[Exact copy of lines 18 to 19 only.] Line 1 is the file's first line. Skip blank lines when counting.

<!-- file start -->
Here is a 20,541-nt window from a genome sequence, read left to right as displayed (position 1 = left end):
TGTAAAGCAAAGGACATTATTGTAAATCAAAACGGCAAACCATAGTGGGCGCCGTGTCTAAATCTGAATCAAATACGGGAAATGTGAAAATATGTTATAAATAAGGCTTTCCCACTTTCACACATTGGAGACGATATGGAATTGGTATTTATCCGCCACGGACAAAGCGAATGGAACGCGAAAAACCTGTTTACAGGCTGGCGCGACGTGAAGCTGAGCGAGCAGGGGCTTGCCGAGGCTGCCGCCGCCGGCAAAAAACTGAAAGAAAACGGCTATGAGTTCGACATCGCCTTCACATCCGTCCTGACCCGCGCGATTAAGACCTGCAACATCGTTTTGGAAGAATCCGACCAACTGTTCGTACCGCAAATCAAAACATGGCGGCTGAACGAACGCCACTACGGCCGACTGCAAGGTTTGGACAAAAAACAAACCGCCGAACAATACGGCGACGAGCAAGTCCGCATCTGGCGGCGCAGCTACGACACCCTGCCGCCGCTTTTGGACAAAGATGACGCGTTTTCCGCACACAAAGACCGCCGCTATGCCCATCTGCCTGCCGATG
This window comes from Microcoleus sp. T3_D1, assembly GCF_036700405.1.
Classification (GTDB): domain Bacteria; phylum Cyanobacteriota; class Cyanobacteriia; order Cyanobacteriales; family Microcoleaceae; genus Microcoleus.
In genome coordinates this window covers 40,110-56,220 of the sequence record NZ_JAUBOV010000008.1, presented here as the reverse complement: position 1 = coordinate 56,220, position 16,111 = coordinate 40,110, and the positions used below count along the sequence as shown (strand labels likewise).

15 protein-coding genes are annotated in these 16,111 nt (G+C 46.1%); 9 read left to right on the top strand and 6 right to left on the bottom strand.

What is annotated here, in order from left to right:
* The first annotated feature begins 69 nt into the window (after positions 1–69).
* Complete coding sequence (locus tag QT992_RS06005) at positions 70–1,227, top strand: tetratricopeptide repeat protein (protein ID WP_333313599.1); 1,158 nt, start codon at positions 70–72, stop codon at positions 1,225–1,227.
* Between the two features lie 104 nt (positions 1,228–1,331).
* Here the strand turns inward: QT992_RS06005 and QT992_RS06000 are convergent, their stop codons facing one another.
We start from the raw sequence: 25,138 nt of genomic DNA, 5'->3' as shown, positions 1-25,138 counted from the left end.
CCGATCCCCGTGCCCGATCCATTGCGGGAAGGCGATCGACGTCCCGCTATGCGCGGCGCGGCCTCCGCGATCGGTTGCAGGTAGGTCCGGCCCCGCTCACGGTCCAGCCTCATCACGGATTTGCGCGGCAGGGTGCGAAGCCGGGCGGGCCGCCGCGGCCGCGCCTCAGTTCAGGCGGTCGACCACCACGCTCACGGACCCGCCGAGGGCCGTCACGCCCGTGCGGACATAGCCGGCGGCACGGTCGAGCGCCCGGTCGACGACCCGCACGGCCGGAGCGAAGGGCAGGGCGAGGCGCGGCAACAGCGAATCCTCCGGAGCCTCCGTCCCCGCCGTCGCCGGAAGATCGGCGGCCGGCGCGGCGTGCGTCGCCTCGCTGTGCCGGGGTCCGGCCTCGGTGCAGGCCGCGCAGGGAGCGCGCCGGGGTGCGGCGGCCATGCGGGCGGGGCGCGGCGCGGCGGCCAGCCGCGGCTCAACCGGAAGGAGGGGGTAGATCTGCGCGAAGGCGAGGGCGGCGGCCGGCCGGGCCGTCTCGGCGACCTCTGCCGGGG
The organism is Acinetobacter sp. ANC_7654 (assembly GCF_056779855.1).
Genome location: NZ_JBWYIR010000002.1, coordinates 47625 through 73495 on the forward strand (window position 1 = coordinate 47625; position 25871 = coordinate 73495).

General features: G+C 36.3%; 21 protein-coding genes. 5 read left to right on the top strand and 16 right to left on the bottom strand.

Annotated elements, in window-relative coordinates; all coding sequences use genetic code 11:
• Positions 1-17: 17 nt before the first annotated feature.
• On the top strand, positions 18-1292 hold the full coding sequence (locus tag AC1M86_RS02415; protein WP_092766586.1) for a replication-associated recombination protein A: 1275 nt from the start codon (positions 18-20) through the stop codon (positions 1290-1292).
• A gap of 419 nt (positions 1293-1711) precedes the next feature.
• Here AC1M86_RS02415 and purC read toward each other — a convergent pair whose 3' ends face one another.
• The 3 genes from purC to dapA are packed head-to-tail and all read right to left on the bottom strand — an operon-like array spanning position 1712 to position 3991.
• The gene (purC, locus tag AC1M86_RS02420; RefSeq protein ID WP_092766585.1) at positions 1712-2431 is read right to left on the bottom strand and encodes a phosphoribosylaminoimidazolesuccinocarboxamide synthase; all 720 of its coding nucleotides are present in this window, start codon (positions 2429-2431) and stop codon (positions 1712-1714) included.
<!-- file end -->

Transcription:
• Positions 1-17: 17 nt before the first annotated feature.
• On the top strand, positions 18-1292 hold the full coding sequence (locus tag AC1M86_RS02415; protein WP_092766586.1) for a replication-associated recombination protein A: 1275 nt from the start codon (positions 18-20) through the stop codon (positions 1290-1292).